Most people have heard of arthritis in humans, but did you know that your dog can get it too? Arthritis is a common cause of pain, especially in older dogs.
While it is a progressive condition for life, there is a lot you can do to help manage it. Continue reading on to find out a bit more on:
- What is arthritis?
- What causes and predispose your dog to arthritis?
- Signs of arthritis in dogs
- What to do if you suspect your dog has arthritis?
- 5 Step Plan to managing dog arthritis
- How to prevent arthritis in dogs
What is Arthritis?
Arthritis, or osteoarthritis, is a common condition particularly of older dogs.
It is a chronic disease characterised by inflammation in the joints.
When cartilage between your dog's joints becomes damaged or weakened, cover over the joints is reduced. This results in roughened, bony surfaces of the joint rubbing against each other. Further damage to the remaining cartilage then starts to occurs due to the increased friction!
In an attempt to help, the body lays down new bone within and around the joint in response to the friction, but this just makes the joint stiffer and limits movement. Moving the joint will now be painful and your dog will avoid this by using it less. This disuse in turn weakens the surrounding muscles, ligaments and tendons putting more pressure on the joint.
It is a bit of a vicious cycle!
What causes and predisposes your dog to Arthritis?
Arthritis is a complex condition and it is unlikely to be caused by a single factor. There are many factors that contribute to the development of canine arthritis, all which result in increased wear and pressure through their joints.
Common examples of conditions that can cause dogs to develop arthritis include:
- Old age
- Arthritis is most commonly seen in older dogs
- Congenital (present at birth) abnormalities to the joint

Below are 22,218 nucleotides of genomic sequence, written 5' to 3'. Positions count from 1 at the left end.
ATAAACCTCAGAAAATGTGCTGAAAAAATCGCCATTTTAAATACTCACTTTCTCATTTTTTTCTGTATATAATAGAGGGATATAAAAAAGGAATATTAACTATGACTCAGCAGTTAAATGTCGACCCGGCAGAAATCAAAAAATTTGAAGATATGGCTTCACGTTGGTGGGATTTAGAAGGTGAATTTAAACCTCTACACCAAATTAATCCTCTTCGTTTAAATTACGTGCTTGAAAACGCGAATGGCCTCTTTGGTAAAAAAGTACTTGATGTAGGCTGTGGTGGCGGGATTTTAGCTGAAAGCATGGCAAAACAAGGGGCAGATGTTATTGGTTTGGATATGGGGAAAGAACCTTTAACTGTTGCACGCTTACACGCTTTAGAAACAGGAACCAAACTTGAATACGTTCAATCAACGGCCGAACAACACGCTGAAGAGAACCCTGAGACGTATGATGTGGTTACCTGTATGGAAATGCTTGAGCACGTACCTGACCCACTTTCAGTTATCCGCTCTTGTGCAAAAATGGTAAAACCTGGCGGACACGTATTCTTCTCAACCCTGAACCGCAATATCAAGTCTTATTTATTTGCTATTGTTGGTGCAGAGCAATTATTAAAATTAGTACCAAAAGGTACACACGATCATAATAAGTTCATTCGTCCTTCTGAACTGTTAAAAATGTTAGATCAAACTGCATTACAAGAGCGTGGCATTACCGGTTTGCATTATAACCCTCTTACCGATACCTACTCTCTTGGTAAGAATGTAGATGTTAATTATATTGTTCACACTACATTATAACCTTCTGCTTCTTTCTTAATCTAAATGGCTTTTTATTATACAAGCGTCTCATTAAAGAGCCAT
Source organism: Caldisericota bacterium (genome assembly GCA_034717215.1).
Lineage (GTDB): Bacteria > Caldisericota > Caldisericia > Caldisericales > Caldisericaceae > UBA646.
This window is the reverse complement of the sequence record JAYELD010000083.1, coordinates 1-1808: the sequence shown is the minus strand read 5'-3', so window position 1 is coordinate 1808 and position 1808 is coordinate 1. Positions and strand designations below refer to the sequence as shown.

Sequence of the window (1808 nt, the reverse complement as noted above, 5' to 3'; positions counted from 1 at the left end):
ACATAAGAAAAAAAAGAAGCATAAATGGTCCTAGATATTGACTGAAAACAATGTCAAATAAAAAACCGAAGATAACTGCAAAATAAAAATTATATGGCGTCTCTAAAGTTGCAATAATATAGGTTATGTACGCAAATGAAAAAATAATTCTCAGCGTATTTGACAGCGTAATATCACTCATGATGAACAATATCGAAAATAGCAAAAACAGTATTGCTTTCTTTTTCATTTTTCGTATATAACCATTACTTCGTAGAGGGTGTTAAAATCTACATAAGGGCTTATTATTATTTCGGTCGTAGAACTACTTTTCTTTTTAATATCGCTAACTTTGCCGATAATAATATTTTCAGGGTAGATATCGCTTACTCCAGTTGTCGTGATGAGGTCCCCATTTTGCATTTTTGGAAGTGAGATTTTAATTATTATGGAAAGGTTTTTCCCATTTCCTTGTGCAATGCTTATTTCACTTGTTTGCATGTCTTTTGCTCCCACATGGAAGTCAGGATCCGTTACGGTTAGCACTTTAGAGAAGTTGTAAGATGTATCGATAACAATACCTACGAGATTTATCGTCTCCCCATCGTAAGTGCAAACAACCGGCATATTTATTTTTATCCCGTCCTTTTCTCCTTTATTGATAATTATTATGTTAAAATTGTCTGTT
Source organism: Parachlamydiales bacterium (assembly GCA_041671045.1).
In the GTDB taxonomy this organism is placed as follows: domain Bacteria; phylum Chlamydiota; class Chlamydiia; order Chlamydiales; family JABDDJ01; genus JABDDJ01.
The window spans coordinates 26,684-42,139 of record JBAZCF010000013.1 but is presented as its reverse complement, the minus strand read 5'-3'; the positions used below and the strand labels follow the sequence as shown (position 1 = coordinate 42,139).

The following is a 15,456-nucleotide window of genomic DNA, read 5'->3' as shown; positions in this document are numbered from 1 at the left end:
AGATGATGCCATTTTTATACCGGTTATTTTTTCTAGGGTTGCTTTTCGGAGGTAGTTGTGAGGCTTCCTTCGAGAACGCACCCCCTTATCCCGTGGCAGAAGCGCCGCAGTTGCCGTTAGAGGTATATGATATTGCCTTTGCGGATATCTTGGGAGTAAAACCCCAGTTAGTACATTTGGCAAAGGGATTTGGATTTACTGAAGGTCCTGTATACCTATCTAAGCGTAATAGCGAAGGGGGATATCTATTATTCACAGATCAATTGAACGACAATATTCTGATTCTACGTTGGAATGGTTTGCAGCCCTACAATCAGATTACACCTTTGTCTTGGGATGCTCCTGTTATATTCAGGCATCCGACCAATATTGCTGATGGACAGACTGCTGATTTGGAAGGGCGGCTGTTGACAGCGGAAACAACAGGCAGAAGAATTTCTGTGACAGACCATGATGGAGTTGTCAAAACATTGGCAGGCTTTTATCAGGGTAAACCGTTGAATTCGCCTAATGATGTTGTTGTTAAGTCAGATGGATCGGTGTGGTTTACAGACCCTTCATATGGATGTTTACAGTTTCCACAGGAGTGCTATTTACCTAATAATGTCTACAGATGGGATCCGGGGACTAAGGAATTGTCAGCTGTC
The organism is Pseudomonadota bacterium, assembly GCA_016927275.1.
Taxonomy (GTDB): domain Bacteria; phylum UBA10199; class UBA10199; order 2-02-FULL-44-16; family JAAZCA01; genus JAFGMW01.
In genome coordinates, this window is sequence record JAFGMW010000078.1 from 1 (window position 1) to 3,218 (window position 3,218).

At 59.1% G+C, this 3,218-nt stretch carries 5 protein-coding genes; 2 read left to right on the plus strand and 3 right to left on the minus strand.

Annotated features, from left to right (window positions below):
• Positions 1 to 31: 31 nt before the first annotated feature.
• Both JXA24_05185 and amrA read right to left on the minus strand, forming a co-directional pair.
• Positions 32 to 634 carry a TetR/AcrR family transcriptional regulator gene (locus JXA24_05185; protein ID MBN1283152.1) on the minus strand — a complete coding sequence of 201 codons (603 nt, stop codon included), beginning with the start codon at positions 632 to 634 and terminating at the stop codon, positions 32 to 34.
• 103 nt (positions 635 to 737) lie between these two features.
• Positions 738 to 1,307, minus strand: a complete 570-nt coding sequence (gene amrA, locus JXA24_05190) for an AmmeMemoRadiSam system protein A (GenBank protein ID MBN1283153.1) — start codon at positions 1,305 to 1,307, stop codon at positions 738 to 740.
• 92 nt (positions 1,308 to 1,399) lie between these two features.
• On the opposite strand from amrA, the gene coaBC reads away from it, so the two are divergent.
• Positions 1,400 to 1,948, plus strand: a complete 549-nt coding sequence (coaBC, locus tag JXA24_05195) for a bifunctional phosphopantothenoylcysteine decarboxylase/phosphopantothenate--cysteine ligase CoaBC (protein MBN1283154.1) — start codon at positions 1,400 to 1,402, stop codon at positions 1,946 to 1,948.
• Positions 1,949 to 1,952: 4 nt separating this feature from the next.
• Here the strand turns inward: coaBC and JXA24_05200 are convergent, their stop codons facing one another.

- Canine elbow dysplasia
- Canine hip dysplasia
- Luxating patellas
- Obesity/Increased body weight
- Previous orthopaedic surgery
- Historical injury
- To the bone, ligament, cartilage, joint capsule or muscle
- Immune mediated polyarthritis
- An auto immune condition where the body attacks its own cartilage
- Breed - some breeds are more predisposed to arthritis due to their conformation, they include:
- Labrador Retrievers
- Springer Spaniels
- German Shepherd Dogs
- Golden Retrievers
- Bernese Mountain dogs
- Large/Giant breeds in general
Signs of Arthritis in Dogs
Spotting arthritis in dogs can be challenging as usually changes are gradual and worsen over time. As an owner, it can be quite hard to pick up on these changes as you see your dog every day. The signs of pain can also be quite subtle as animals are good at hiding their discomfort.
Common symptoms of arthritis you might see include:
- Evidence of licking a particular joint or at the paws
- This is because your dog licks the site in response to pain. If they can't reach the painful joint, you might see lick marks on paws instead, as that is a place they can reach
- You might see your dog actively licking or you might notice red/pink patches popping up as a result of the licking
- Stiffness of the joint
- As arthritis progresses the joint becomes stiffer due to changes in structure, meaning they are unable to bend it as much
- Swollen joint
- You might notice a swelling over the joint associated with the inflammation (which can be subtle) it will feel soft and fluid-like
- Lameness and hindlimb weakness
- Lameness can occur with the pain and stiffness as they struggle to walk, causing them to change their walking pattern
- As your dog's lameness gets worse, he may become less able to use his leg. You might notice a noticeable loss of muscle tone over the joint.
- Behavioural changes due to pain including depression and aggression
- Avoiding being petted in certain areas due to pain and discomfort
- Difficulty standing up and sitting down
- If your dog is a lap dog (or thinks they are), you might also notice that they are jumping up on furniture less or finding it harder to get in and out of the car
- Reluctance to exercise
- You might notice the length of walks gets shorter as your dog gets more reluctant to move
- They might just seem a bit slower as if they've suddenly decided to embrace old age